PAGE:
For those not in the K-12 school design world, you may have missed one of the year’s most informative school housing conferences. Last week, hundreds of districts met together in Sacramento, CA, to discuss the condition of California’s budget, the future of funding for schools, and anything and everything about 21st Century Learning Environments. Hosted by the Coalition for Adequate School Housing (C.A.S.H.), the 2012 conference was educational and insightful.
For colleague Steve Newsom, a fellow K-12 school architect and featured speaker in: Teaming Up! Tapping into the Power of Partnering for School Energy Projects, a memorable moment was introducing the new State Architect, Chester “Chet” Widom, to the C.A.S.H. Architects Committee—where he outlined his plan for improvements to the Division of the State Architect (DSA), in California.
Steve also enjoyed his clinic (mentioned above), where he got to spend time with various districts and help them understand the ways they could immediately save money—and potentially generate their own energy—through increased energy savings to their general fund.
“Many districts have preconceived notions about Power Purchase Agreements (PPAs), but after seeing some of our projects, with carefully crafted RFPs and contracts, many skeptics indicated their desire to reconsider PPAs,” said Newsom.
For me, it was moving to see San Marcos High School take home a C.A.S.H. award for the design of their new, three-story school. Plans for the new campus double classroom space by 50 percent. Organized by curriculum, with the feel of a live-work setup, students will find amenities like: the library reading center, student store, and career center, on the ground floor. Academic spaces are housed on the floors above.
One of the most unique things in store for the new campus is the 21st-century Student Union that celebrates how kids learn today. Equipped with flexible seating for 150, a large projection system, and views to the quad amphitheater, the Student Union will be the school’s new gateway—and heart of the campus, as well.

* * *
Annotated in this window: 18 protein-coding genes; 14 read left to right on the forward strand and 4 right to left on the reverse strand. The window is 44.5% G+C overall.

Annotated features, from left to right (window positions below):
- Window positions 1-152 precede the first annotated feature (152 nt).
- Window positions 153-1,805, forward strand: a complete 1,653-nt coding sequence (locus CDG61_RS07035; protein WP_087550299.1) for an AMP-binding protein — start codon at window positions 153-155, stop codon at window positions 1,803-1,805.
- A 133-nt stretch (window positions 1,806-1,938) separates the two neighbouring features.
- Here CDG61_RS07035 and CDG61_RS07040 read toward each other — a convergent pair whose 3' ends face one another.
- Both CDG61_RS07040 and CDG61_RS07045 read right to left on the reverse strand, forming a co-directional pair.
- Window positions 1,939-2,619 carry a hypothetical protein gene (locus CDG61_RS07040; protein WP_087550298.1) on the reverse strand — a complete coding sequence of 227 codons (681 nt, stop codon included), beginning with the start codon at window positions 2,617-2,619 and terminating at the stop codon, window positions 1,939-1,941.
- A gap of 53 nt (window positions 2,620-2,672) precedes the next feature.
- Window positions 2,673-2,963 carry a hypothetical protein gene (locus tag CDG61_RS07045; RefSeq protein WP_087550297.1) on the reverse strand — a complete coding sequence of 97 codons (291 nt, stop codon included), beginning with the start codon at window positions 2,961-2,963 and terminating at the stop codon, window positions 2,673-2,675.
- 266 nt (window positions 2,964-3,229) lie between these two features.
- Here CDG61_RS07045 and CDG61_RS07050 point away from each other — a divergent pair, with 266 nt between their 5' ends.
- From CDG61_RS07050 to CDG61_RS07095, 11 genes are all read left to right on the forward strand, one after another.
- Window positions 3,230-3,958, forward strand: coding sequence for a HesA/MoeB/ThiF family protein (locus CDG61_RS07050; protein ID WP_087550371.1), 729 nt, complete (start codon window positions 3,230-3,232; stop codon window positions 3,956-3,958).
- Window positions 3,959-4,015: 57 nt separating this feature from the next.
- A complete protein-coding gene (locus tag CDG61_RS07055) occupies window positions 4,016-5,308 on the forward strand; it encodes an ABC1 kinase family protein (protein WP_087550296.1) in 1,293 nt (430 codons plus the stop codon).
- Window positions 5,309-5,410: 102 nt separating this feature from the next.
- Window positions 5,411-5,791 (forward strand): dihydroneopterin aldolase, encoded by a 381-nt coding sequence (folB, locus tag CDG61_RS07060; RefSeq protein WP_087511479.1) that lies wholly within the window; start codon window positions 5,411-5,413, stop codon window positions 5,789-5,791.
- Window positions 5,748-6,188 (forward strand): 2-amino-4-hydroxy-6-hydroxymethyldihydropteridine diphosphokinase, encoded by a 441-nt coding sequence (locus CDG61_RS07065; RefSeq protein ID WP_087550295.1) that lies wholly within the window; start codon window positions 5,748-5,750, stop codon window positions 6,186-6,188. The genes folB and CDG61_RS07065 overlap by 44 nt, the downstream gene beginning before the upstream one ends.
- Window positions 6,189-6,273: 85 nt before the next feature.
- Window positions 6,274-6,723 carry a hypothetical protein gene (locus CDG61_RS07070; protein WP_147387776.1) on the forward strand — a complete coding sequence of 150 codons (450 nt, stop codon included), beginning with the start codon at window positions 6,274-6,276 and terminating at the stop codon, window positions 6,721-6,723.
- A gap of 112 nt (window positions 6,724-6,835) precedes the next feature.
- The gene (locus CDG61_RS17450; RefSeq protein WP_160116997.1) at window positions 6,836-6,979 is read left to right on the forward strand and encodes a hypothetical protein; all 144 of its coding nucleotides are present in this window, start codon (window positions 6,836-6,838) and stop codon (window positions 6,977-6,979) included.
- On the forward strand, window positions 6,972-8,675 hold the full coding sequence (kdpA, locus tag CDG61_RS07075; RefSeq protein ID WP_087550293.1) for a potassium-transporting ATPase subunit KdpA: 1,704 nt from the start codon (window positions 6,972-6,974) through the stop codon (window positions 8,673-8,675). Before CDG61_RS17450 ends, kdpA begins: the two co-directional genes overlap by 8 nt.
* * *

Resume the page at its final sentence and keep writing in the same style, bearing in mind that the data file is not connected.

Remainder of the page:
Campus wide WiFi makes it possible for every student to connect and work via the internet, fulfilling the district’s goal for one-to-one computing capabilities.
The infrastructure that supports this initiative also supports other 21st-century learning models, which emphasize mobility, flexibility, and collaboration. Collaboration-focused features planned include classroom clusters, common spaces, and furniture for students and faculty that facilitate group work.
Flexibility was intentionally designed into the new San Marcos High School. They can operate as a subject-based, comprehensive high school—or in the future, small learning communities or a “School within a School.” As education evolves, the high school can too and in my eyes, that’s something to celebrate.
Wendy Rogers is a Design Principal at California-based LPA Inc. Her specialty is the integration of design and curriculum within educational spaces, for K-12 schools. Her work has been recognized by the American Institute of Architects, the Coalition for Adequate School Housing, the Pacific Coast Builders Conference, the Society of American Registered Architects, the California Parks and Recreation Society, and the Green California Schools Summit, to name a few. She’s a LEED accredited professional, active member of the U.S. Green Building Council Green Schools Committee, and the co-author of “Green School Primer: Lessons in Sustainability.”